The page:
This coming Sunday our church will observe one of the two ordinances of the church: Communion, or The Lord’s Supper. Paul tells us about the night that our Lord instituted this ordinance for his church:
23 For I received from the Lord what I also delivered to you, that the Lord Jesus on the night when he was betrayed took bread, 24 and when he had given thanks, he broke it, and said, “This is my body which is for you. Do this in remembrance of me.” 25 In the same way also he took the cup, after supper, saying, “This cup is the new covenant in my blood. Do this, as often as you drink it, in remembrance of me.” 26 For as often as you eat this bread and drink the cup, you proclaim the Lord’s death until he comes. 1 Corinthians 11:23-26 (ESV)
Our church observes this ordinance 6 times a year. Some of our church members wish we did it more often. I’m sure a few wonder why we do it at all. Because we’re observing it this coming weekend it’s good for us to take a moment and consider it’s meaning in order to receive it with a glad heart on Sunday. In this post consider one aspect of the Lord’s Supper:
This cup is the new covenant in my blood.
In order to understand what Jesus means when he says that the new covenant is contained in his blood we have to go back and read another passage from the Old Testament:
31 “Behold, the days are coming, declares the Lord, when I will make a new covenant with the house of Israel and the house of Judah, 32 not like the covenant that I made with their fathers on the day when I took them by the hand to bring them out of the land of Egypt, my covenant that they broke, though I was their husband, declares the Lord. 33 For this is the covenant that I will make with the house of Israel after those days, declares the Lord: I will put my law within them, and I will write it on their hearts. And I will be their God, and they shall be my people. 34 And no longer shall each one teach his neighbor and each his brother, saying, ‘Know the Lord,’ for they shall all know me, from the least of them to the greatest, declares the Lord. For I will forgive their iniquity, and I will remember their sin no more.” – Jeremiah 31:31-34
The previous covenant that God made with his people through Moses laid conditional blessings and curses upon the people. God had saved them by his grace in delivering them from Egypt, and if they obeyed God they would live in the land of promise, and God would give them peace from their enemies. If they disobeyed the commands of the covenant God would curse the people; driving them from the land.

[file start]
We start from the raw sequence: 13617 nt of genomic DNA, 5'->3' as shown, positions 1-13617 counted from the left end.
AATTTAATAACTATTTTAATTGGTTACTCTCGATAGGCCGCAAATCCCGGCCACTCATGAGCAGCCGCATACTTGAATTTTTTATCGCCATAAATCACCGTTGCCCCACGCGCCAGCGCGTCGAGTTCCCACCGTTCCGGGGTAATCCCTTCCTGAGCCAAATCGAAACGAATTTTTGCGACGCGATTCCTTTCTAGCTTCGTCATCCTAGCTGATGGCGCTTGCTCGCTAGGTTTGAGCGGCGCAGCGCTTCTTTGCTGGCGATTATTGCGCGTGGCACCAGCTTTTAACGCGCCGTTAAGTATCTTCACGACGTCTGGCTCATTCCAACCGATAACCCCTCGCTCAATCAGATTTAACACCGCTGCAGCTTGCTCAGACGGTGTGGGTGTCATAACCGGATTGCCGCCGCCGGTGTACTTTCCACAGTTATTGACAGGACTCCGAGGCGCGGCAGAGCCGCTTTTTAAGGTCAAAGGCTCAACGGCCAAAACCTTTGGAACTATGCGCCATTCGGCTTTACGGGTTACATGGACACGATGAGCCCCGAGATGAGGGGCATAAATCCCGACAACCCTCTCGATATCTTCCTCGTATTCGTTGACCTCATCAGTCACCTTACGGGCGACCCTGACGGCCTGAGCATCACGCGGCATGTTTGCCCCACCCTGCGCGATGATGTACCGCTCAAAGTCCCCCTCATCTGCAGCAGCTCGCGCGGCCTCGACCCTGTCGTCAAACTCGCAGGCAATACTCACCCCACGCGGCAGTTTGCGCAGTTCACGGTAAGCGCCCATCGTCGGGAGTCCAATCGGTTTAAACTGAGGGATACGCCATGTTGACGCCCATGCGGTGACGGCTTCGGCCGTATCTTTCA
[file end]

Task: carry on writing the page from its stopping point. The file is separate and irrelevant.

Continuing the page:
Now in Jeremiah, having disobeyed and incurred the curses of the mosaic covenant the future of the people of God looked bleak. In their captivity God told of a coming day when he would make a covenant with them and would forgive their sin, he would put the law within their heart (allowing them to obey), and they would know the Lord.
Covenants like this were always ratified with a blood sacrifice. When God met with Abraham and promised to bless him he walked through a bloody stream between cloven animals. At the mosaic covenant Moses sprinkled blood on the people. The meaning is clear: blood will be shed by any party that does not keep its end of the agreement. In order to experience the benefit of the covenant blood is shed.
What’s significant about the Lord’s Supper is that Christ says the new covenant is actually contained in his blood. In order to ratify this covenant, and bring about it’s blessing Christ doesn’t sacrifice an animal. He doesn’t offer a goat or a bull. Why? Because, the blessing of the new covenant is forgiveness of sin. The only way to accomplish this blessing is to make atonement for sin, and the blood of bulls and goats can do no such thing. Only a human can pay for the sins of humanity.
The only way to ratify this covenant is to shed human blood.
Thankfully, it has been the eternal plan of the Father to tear his own Son to pieces to ratify this covenant. It has been the eternal purpose of the will of the Son to submit himself to death out of love for us. It has been the eternal plan of the Spirit of God to communicate to us the forgiveness of God in Christ Jesus.
Further Reading before Sunday: Hebrew 9:11-28